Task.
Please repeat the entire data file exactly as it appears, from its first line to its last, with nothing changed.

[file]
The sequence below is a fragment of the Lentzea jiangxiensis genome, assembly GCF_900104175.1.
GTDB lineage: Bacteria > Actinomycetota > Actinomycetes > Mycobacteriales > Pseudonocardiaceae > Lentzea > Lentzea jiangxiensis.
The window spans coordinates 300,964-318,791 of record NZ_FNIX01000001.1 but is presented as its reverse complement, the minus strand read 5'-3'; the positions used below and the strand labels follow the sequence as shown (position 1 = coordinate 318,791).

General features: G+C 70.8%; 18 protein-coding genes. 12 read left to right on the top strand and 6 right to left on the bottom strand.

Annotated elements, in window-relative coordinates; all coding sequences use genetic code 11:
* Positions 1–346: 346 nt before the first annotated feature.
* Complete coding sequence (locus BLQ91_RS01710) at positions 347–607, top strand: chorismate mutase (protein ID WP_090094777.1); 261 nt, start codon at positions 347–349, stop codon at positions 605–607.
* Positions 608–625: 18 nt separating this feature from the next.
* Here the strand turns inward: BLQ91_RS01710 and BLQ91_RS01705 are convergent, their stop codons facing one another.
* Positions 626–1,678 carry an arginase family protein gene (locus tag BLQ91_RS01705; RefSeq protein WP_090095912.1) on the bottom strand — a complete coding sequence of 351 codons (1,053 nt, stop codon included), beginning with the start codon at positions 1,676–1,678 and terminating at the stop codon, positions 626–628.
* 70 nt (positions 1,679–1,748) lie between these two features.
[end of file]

The sequence below is a fragment of the Lentzea jiangxiensis genome, assembly GCF_900104175.1.
GTDB lineage: Bacteria > Actinomycetota > Actinomycetes > Mycobacteriales > Pseudonocardiaceae > Lentzea > Lentzea jiangxiensis.
The window spans coordinates 300,964-318,791 of record NZ_FNIX01000001.1 but is presented as its reverse complement, the minus strand read 5'-3'; the positions used below and the strand labels follow the sequence as shown (position 1 = coordinate 318,791).

General features: G+C 70.8%; 18 protein-coding genes. 12 read left to right on the top strand and 6 right to left on the bottom strand.

Annotated elements, in window-relative coordinates; all coding sequences use genetic code 11:
* Positions 1–346: 346 nt before the first annotated feature.
* Complete coding sequence (locus BLQ91_RS01710) at positions 347–607, top strand: chorismate mutase (protein ID WP_090094777.1); 261 nt, start codon at positions 347–349, stop codon at positions 605–607.
* Positions 608–625: 18 nt separating this feature from the next.
* Here the strand turns inward: BLQ91_RS01710 and BLQ91_RS01705 are convergent, their stop codons facing one another.
* Positions 626–1,678 carry an arginase family protein gene (locus tag BLQ91_RS01705; RefSeq protein WP_090095912.1) on the bottom strand — a complete coding sequence of 351 codons (1,053 nt, stop codon included), beginning with the start codon at positions 1,676–1,678 and terminating at the stop codon, positions 626–628.
* 70 nt (positions 1,679–1,748) lie between these two features.